- In a saucepan, mix the water and the sour yoghurt. Bring to a simmer, and then cook for over two hours. Stir every so often, more often towards the end. As the water evaporates, you’ll have an off-white, toasted mixture that is about the texture of choux pastry. Turn off the heat.
- Line a sieve with a cheesecloth, and put the mixture into the cloth. Wrap and squeeze the mixture, and then put a weight over the top to squeeze out any remaining water, which is discarded. This takes about half an hour.
- Take out the ball of the mixture, and put into a container until ready to use. This can be kept in the fridge for a week or so, or freezer until required.
- To make up a portion of kashk, put the mixture in a food processor with a good pinch of salt and around 60ml water, and leave to soak. Blend and add just enough water to make a smooth, soft creamy mixture, about the consistency of double cream. For Kashk Bademnjan, it should be slightly thicker. The mixture may feel slightly grainy. I’ve tried blending smaller volumes and it doesn’t really work.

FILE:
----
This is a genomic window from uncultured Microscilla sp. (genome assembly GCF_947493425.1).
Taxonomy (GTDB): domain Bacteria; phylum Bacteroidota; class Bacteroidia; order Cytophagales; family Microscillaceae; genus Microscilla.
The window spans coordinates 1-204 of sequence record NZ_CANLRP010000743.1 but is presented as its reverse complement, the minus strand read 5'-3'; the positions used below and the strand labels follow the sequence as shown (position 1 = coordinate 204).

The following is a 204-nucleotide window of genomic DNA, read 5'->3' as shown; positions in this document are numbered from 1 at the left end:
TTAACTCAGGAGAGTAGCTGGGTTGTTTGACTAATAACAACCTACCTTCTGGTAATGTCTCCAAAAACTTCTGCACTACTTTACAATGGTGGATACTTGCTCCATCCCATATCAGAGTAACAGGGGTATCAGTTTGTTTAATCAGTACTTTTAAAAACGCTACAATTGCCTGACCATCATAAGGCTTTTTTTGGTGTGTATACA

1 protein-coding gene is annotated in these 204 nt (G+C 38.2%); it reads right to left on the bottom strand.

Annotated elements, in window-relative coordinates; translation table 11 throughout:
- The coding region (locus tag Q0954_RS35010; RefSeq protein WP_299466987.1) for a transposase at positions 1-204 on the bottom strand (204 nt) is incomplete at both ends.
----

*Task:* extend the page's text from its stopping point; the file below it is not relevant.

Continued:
My sister Louise made this for one of the meals at Christmas. It doesn’t cost much, can be used with tinned ingredients, and it is vegan and delicious. It also freezes well. There are various substitutions and variations that can be made, depending on what you have in the kitchen. As you vary the ingredients, you may find that the fluid quantities need adjusting, so keep an eye on it as it cooks and top up as required.
- Vegetable oil
- 1 onion, finely chopped
- 4 cloves of garlic, finely chopped
- 3 cm of ginger root, peeled and finely chopped – vary quantity to taste
- 1 tbsp chilli flakes, for example, pul biber – pick your favourite for heat, or add sriracha chilli sauce
- 1 tsp cumin (ground, or whole seeds bashed in a pestle and mortar)
- 1 tbsp smoked paprika
- 3 tins of tomatoes, chopped for preference
- 300g green lentils, presoaked
- 200g of starch grain, such as bulgar wheat, pearl barley, brown rice or buckwheat. Not couscous
- 1 tbsp cocoa powder, or 100g dark chocolate
- 400g tin of beans, such as haricot beans, cannelini beans, navy beans, black-eyed beans. Alternatively, soak 300g dried beans overnight, and simmer for 45 minutes to cook.
- 1 to 2 litres of marigold stock or other stock
- salt and pepper